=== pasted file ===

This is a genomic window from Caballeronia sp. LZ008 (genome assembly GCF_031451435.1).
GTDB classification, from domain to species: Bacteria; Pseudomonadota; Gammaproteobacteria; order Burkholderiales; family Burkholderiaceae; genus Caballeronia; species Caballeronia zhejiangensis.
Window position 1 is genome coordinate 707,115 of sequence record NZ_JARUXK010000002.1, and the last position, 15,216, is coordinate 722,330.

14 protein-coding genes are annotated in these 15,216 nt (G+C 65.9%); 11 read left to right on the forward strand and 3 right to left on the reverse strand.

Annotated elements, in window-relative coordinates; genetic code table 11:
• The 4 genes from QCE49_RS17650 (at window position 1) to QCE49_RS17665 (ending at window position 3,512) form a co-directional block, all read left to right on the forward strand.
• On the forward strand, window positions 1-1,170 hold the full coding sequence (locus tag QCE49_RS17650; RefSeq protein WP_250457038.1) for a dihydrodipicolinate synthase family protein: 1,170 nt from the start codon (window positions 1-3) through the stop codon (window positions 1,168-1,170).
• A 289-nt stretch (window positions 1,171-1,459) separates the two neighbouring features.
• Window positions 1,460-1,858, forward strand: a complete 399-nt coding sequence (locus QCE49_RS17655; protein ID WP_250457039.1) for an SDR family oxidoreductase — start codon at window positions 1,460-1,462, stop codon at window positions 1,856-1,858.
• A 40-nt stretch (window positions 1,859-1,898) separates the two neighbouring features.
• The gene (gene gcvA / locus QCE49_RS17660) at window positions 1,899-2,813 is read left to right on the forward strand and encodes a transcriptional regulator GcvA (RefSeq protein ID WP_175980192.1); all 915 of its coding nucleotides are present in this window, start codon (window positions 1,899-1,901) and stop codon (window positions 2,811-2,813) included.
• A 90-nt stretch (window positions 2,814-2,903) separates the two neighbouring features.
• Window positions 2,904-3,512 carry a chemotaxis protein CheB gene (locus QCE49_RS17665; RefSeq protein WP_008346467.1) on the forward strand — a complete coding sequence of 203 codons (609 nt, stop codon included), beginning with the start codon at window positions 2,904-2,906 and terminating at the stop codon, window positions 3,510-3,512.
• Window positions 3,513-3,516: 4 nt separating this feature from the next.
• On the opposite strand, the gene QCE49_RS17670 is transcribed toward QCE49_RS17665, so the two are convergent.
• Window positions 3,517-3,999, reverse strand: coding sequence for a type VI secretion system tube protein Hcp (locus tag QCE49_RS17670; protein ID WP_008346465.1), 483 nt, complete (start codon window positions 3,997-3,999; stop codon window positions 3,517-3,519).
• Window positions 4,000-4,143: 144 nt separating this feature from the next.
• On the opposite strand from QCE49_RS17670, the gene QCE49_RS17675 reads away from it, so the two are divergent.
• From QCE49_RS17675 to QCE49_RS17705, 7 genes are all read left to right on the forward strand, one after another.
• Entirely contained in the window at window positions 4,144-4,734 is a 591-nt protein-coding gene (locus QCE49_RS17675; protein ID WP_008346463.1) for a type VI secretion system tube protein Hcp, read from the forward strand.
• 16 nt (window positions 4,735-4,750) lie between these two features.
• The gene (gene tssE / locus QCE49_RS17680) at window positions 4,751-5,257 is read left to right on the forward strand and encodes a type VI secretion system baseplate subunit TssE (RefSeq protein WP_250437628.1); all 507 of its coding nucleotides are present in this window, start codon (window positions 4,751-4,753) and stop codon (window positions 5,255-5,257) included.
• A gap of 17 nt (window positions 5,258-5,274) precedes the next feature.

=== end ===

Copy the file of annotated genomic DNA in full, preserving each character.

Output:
This is a genomic window from Caballeronia sp. LZ008 (genome assembly GCF_031451435.1).
GTDB classification, from domain to species: Bacteria; Pseudomonadota; Gammaproteobacteria; order Burkholderiales; family Burkholderiaceae; genus Caballeronia; species Caballeronia zhejiangensis.
Window position 1 is genome coordinate 707,115 of sequence record NZ_JARUXK010000002.1, and the last position, 15,216, is coordinate 722,330.

14 protein-coding genes are annotated in these 15,216 nt (G+C 65.9%); 11 read left to right on the forward strand and 3 right to left on the reverse strand.

Annotated elements, in window-relative coordinates; genetic code table 11:
• The 4 genes from QCE49_RS17650 (at window position 1) to QCE49_RS17665 (ending at window position 3,512) form a co-directional block, all read left to right on the forward strand.
• On the forward strand, window positions 1-1,170 hold the full coding sequence (locus tag QCE49_RS17650; RefSeq protein WP_250457038.1) for a dihydrodipicolinate synthase family protein: 1,170 nt from the start codon (window positions 1-3) through the stop codon (window positions 1,168-1,170).
• A 289-nt stretch (window positions 1,171-1,459) separates the two neighbouring features.
• Window positions 1,460-1,858, forward strand: a complete 399-nt coding sequence (locus QCE49_RS17655; protein ID WP_250457039.1) for an SDR family oxidoreductase — start codon at window positions 1,460-1,462, stop codon at window positions 1,856-1,858.
• A 40-nt stretch (window positions 1,859-1,898) separates the two neighbouring features.
• The gene (gene gcvA / locus QCE49_RS17660) at window positions 1,899-2,813 is read left to right on the forward strand and encodes a transcriptional regulator GcvA (RefSeq protein ID WP_175980192.1); all 915 of its coding nucleotides are present in this window, start codon (window positions 1,899-1,901) and stop codon (window positions 2,811-2,813) included.
• A 90-nt stretch (window positions 2,814-2,903) separates the two neighbouring features.
• Window positions 2,904-3,512 carry a chemotaxis protein CheB gene (locus QCE49_RS17665; RefSeq protein WP_008346467.1) on the forward strand — a complete coding sequence of 203 codons (609 nt, stop codon included), beginning with the start codon at window positions 2,904-2,906 and terminating at the stop codon, window positions 3,510-3,512.
• Window positions 3,513-3,516: 4 nt separating this feature from the next.
• On the opposite strand, the gene QCE49_RS17670 is transcribed toward QCE49_RS17665, so the two are convergent.
• Window positions 3,517-3,999, reverse strand: coding sequence for a type VI secretion system tube protein Hcp (locus tag QCE49_RS17670; protein ID WP_008346465.1), 483 nt, complete (start codon window positions 3,997-3,999; stop codon window positions 3,517-3,519).
• Window positions 4,000-4,143: 144 nt separating this feature from the next.
• On the opposite strand from QCE49_RS17670, the gene QCE49_RS17675 reads away from it, so the two are divergent.
• From QCE49_RS17675 to QCE49_RS17705, 7 genes are all read left to right on the forward strand, one after another.
• Entirely contained in the window at window positions 4,144-4,734 is a 591-nt protein-coding gene (locus QCE49_RS17675; protein ID WP_008346463.1) for a type VI secretion system tube protein Hcp, read from the forward strand.
• 16 nt (window positions 4,735-4,750) lie between these two features.
• The gene (gene tssE / locus QCE49_RS17680) at window positions 4,751-5,257 is read left to right on the forward strand and encodes a type VI secretion system baseplate subunit TssE (RefSeq protein WP_250437628.1); all 507 of its coding nucleotides are present in this window, start codon (window positions 4,751-4,753) and stop codon (window positions 5,255-5,257) included.
• A gap of 17 nt (window positions 5,258-5,274) precedes the next feature.